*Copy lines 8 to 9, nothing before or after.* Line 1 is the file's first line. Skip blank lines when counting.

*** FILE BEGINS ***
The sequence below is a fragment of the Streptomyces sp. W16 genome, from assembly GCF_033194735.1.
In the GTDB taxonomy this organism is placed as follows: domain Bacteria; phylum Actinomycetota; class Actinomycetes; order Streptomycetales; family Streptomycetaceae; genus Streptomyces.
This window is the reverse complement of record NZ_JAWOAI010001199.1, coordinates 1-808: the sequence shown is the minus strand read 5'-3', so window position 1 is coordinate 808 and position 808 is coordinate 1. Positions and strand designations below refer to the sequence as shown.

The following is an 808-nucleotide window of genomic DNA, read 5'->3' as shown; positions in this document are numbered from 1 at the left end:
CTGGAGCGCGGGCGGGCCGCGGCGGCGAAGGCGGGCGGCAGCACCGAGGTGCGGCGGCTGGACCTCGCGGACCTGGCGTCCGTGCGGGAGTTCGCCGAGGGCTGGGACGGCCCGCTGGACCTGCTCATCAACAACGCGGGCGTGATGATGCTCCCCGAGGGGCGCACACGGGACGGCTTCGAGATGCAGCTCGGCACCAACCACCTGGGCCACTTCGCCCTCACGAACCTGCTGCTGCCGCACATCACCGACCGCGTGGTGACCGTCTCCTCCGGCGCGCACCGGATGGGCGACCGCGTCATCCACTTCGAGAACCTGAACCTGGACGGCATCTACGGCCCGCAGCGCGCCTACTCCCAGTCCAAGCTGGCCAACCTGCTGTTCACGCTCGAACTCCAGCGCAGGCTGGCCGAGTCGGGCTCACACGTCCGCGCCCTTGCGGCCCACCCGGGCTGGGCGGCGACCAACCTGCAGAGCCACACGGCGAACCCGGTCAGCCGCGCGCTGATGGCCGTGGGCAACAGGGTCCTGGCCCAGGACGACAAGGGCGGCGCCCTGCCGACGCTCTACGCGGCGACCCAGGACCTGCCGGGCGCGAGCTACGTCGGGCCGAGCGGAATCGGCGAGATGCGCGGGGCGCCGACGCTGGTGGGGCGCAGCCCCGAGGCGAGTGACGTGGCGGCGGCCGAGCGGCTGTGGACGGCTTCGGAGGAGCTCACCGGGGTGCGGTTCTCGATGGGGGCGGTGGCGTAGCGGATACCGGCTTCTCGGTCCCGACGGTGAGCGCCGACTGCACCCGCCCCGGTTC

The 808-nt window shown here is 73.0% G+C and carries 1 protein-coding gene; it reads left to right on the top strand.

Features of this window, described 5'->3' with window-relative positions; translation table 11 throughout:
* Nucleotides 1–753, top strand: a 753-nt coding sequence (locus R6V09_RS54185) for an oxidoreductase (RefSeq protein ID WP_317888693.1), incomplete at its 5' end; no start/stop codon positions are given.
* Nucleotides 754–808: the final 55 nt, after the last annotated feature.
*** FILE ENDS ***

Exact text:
* Nucleotides 1–753, top strand: a 753-nt coding sequence (locus R6V09_RS54185) for an oxidoreductase (RefSeq protein ID WP_317888693.1), incomplete at its 5' end; no start/stop codon positions are given.
* Nucleotides 754–808: the final 55 nt, after the last annotated feature.